Confidential computing reduces the attack surface for applications and protects against vulnerabilities in the guest operating system, hypervisor or host operating system layers. This means that a container using confidential computing can run on the same host as a compromised container and protect its data.

In the context of Kubernetes, this means that you no longer have to trust the administrators or operators of a cluster in order to securely run high intellectual property data, like machine learning models, within a Kubernetes cluster.

When an application’s code runs within a secure enclave, the memory used in the enclave and the executing code itself cannot be accessed by anyone other than the application itself. This provides three important properties to help secure your containers.

First, it provides hardware isolation between containers running on the same host. No matter how malicious, different containers running on the same virtual machine cannot access data secured by a TEE. Even if a container uses a kernel-level exploit to take over the guest operating system within the hypervisor, data inside the TEE enclave is secure.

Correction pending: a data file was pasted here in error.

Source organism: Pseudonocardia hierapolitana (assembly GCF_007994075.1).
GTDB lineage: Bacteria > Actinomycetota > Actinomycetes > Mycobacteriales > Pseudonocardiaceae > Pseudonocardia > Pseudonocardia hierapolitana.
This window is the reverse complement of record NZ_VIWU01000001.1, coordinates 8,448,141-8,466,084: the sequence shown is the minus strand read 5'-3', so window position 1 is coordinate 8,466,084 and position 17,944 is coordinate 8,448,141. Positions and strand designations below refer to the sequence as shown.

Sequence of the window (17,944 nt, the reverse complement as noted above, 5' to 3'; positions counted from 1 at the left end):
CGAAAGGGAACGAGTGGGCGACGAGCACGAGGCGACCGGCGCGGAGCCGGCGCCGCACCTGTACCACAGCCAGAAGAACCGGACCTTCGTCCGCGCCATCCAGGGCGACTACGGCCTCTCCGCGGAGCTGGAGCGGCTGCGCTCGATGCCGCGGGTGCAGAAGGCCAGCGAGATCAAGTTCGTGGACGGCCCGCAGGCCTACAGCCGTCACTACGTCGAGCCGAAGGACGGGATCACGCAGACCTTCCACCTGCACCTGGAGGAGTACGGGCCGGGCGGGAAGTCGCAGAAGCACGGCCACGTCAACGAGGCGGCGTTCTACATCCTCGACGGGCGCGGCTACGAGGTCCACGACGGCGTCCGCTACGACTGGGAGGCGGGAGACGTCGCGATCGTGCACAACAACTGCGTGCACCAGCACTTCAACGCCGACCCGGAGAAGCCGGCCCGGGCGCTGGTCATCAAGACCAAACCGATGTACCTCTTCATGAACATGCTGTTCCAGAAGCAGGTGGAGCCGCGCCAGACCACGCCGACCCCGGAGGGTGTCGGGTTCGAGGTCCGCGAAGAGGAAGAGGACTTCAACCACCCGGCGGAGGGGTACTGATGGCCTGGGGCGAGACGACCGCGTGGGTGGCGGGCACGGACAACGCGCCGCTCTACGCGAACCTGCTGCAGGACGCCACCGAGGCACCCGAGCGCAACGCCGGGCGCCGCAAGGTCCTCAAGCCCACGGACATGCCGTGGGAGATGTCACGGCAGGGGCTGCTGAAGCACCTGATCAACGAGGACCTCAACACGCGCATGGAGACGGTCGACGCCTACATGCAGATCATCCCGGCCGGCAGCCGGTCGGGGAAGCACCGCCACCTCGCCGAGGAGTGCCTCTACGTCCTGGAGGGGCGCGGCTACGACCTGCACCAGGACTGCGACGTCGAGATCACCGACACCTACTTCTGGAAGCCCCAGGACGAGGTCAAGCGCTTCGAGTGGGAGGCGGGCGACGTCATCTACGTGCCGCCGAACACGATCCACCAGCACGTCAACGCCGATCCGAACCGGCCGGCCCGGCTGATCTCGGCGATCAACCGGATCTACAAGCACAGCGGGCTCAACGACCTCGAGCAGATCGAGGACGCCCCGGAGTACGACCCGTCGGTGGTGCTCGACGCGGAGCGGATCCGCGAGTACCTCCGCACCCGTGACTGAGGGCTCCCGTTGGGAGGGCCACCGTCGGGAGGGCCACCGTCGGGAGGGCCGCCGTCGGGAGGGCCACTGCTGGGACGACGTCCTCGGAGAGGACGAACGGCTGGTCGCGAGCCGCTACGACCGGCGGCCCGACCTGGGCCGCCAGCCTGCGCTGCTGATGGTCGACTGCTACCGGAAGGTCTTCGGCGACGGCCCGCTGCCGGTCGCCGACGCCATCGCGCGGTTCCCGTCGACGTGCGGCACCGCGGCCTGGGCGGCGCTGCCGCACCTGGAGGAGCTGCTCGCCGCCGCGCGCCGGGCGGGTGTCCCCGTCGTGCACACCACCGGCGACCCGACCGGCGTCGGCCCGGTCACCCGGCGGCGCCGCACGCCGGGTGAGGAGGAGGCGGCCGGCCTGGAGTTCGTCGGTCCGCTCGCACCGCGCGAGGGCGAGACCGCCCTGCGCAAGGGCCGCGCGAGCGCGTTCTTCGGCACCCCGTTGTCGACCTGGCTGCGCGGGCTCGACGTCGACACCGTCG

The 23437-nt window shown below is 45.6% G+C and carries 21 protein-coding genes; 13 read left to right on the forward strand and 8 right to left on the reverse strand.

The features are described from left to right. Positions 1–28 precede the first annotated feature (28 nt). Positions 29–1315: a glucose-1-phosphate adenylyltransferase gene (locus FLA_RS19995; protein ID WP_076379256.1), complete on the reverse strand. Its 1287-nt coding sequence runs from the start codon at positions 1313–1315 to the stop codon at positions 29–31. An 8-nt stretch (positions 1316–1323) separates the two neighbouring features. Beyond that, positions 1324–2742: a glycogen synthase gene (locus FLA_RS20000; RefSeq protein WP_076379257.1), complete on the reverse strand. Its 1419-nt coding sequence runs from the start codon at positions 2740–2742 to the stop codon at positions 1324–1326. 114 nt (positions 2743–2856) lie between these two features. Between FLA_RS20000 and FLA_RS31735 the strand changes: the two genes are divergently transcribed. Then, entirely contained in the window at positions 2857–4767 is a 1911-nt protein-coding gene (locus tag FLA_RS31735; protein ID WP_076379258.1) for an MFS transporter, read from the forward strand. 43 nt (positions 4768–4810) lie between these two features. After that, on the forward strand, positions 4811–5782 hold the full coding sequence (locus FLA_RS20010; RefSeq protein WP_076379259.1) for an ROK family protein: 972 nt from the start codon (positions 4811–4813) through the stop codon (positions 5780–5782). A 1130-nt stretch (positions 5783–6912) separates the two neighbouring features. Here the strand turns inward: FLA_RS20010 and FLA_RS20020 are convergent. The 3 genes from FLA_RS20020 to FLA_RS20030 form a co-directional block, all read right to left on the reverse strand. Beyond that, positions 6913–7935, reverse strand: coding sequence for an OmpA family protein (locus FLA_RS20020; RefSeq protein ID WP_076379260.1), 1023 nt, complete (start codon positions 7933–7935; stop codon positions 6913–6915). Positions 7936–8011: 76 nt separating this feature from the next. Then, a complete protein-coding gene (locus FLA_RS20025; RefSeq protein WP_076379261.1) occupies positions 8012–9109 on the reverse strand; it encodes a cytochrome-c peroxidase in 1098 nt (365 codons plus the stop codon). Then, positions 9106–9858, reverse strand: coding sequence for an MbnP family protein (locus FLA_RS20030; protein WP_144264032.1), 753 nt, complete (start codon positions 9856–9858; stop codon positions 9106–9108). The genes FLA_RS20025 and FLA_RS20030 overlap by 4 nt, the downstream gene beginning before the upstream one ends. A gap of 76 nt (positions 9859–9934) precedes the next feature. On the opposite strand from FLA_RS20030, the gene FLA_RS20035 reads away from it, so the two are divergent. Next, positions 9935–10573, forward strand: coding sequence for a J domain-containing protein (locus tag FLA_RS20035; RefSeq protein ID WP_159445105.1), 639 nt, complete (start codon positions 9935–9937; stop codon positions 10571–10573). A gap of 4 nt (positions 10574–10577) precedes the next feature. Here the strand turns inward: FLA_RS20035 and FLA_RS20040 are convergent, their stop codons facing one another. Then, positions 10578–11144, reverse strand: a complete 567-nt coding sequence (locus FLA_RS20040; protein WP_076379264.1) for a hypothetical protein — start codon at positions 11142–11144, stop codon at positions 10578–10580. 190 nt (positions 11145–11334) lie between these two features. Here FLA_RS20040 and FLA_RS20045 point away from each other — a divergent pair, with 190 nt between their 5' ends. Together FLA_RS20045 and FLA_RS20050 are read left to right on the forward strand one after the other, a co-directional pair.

Second, the enclave can provide code integrity via container encryption, signing and attestation which ensures that only trusted code is running inside the enclave itself. This protects against malicious attacks that attempt to modify the running code within the container via stack smashing or other exploits.

And third, confidential computing provides secure key release for data decryption trust attached to hardware and initiation parameters. Using this data protection you can ship models or other proprietary data to code running in an untrusted customer environment and have strong assurances that the data can only be accessed within the context of a secure trusted execution environment. This could be especially useful for scenarios that require multiple untrusted parties to collaborate with each other.

Putting these capabilities together means that businesses can develop strong trust that their code and data are secure, even while building dynamic, microservice-based applications. Cloud native computing is all about developing scalable microservices for agility and packing those services onto shared clusters for maximal efficiency. But these optimizations cannot come at the price of security and fortunately, with the addition of confidential computing to the world of cloud native computing, they don’t have to.

Confidential Computing and the Open Source Community

Of course, another critical component of cloud native development is open source. Through the development of the Kubernetes project we have seen the power of community and the value of coming together as an industry to advance the state of the art. The same open efforts are underway in confidential computing.